Published on July 3rd, 2019 | by Joshua S Hill0
New European Solar Installations To Double Over Next 3 Years, Surpass 250 Gigawatts
July 3rd, 2019 by Joshua S Hill
New European solar installations are expected to double over the next three years, according to analysis from Wood Mackenzie Power & Renewables, and will push installed capacity over the 250 gigawatt (GW) mark by 2024.
Wood Mackenzie published their Europe Solar PV Market Outlook 2019 towards the end of June, revealing its analysis that new solar installations across Europe will double over the next three years to reach a level of approximately 20 GW per year.
Germany is expected to remain Europe’s largest solar PV market, installing 21 GW between 2019 and 2024, while Spain will eke into a close second, installing almost 20 GW — made up mostly of utility-scale solar.
All in all, a total of seven European countries will install at least 5 GW during the 2019-2024 period, while eighteen countries are expected to install over 1 GW.
“Solar PV is growing in Europe against a backdrop of rapid power sector decarbonisation,” said Tom Heggarty, Wood Mackenzie Power & Renewables Senior Analyst.
“Several EU member states have already committed to 100% renewable power or zero-carbon power targets, while the EU is discussing the adoption of an economy-wide net-zero emissions target by 2050. Over 170GW of gas, coal and nuclear capacity will be displaced from the market by 2040. Solar PV’s share of generation will reach 13% by 2040 up from 4% today.
“Competitive auctions have taken over from feed-in tariffs as the most popular means of procuring solar PV in Europe. 24GW of capacity was awarded to the end of 2018, with another 47 GW confirmed across more than a dozen markets. In-line with EU guidelines on state aid for renewable energy, technology-neutral procurement is becoming more commonplace, with solar increasingly being exposed to direct competition with other renewable power technologies – particularly onshore wind.” – Heggarty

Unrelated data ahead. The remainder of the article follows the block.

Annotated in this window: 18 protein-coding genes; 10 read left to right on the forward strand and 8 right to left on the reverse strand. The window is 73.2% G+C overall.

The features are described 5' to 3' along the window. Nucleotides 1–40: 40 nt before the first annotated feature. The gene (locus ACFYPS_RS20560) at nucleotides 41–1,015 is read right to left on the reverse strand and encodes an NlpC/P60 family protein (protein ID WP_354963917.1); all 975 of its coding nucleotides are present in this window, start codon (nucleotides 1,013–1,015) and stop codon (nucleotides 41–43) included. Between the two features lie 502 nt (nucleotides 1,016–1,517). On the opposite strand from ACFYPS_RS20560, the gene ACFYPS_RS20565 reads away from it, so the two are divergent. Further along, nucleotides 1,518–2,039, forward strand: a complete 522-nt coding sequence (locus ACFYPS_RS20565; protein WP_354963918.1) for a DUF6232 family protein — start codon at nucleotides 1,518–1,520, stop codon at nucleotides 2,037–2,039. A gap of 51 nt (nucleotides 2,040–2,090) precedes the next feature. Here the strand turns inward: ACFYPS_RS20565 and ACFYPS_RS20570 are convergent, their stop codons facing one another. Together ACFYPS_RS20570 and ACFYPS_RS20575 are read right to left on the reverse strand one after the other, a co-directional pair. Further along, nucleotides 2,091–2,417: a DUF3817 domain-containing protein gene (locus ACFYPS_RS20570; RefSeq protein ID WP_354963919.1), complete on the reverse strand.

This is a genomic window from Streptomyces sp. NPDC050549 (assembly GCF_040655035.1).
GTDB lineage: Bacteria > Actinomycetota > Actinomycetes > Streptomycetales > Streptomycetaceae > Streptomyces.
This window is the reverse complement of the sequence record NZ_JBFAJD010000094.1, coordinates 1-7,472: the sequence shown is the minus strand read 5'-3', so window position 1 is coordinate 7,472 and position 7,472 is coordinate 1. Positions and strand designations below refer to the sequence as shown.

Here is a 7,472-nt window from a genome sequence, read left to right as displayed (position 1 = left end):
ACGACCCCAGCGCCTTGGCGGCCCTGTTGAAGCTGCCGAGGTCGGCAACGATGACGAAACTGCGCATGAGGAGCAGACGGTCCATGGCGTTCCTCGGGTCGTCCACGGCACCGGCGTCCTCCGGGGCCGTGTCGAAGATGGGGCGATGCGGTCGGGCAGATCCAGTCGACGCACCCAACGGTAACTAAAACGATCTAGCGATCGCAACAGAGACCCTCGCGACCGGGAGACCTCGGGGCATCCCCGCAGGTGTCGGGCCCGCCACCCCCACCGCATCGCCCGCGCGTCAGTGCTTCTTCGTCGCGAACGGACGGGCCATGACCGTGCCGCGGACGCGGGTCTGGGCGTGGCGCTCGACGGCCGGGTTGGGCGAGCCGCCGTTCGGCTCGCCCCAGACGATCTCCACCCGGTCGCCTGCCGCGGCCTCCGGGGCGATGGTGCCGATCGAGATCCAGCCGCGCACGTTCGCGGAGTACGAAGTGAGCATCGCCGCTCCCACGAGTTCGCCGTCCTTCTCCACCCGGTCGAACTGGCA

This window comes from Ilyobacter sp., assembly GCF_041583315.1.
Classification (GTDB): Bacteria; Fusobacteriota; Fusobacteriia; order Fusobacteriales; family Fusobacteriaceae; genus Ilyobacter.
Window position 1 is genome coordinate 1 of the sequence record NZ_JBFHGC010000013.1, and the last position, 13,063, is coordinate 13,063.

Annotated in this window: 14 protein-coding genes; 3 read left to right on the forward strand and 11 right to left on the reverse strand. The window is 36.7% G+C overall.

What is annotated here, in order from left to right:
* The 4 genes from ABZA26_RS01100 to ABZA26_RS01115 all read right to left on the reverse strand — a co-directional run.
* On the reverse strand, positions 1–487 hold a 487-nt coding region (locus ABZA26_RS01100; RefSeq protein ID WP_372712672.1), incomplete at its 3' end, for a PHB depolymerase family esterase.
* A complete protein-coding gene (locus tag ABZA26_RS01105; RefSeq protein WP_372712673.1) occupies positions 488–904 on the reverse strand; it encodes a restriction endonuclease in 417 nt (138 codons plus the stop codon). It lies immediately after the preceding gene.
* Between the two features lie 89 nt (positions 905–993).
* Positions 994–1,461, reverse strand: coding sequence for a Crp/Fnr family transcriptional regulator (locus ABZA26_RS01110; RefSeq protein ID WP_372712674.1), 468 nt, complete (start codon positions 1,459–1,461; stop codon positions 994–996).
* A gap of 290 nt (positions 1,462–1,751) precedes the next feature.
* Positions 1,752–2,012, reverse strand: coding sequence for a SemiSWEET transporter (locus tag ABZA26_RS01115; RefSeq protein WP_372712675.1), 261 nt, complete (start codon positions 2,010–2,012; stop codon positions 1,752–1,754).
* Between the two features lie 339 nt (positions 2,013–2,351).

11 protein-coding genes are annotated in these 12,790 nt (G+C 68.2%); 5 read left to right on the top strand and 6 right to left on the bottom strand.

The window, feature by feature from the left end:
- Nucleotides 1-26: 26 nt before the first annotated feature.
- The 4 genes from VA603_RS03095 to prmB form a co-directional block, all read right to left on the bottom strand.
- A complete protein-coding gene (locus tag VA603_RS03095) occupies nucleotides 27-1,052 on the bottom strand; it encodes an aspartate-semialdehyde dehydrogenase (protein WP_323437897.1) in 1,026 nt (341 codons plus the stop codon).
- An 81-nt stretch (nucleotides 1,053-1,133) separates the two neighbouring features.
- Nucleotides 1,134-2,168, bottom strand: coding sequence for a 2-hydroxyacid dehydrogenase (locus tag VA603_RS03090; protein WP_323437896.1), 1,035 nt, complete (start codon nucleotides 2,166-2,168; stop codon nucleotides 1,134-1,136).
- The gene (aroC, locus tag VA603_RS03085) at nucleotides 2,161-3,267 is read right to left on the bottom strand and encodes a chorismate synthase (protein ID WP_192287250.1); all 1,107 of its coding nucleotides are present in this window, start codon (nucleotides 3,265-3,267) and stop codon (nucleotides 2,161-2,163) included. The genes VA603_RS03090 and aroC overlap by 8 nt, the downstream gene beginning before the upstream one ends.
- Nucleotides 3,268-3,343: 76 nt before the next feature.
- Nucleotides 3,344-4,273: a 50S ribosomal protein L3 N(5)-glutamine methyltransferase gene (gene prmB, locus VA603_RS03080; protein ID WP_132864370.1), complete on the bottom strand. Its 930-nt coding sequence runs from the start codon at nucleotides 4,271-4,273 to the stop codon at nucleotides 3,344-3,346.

As solar technology continues to mature and the industry continues to solidify, government support mechanisms will be slowly withdrawn, as is the case of the aforementioned feed-in tariffs (FiTs).
“Investors are beginning to explore new routes to market, such as corporate PPAs and merchant investments,” added Heggarty.
“Most investors will see their exposure to wholesale power prices increase. Price cannibalisation will become a growing issue as renewable energy penetration increases. In developed European power markets, we already see that power prices can fall below €30/MWh and rapidly towards zero as renewable energy penetration rises about 50%. Most low-priced hours are overnight but midday price erosion is a near certainty as solar’s market share grows.”
Meanwhile, distributed solar generation for self-consumption, primarily rooftop solar, will remain a crucial part of Europe’s solar market and will account for nearly 40% of all new capacity installed between 2019 and 2024.
“The region has a patchwork of different models to incentivise deployment – from FITs, to net metering, to investment rebates,” concluded Heggarty. “As government support is scaled back, it will be necessary to increase rates of self-consumption in order to make investments stack up. Pairing solar with battery storage will become more commonplace.”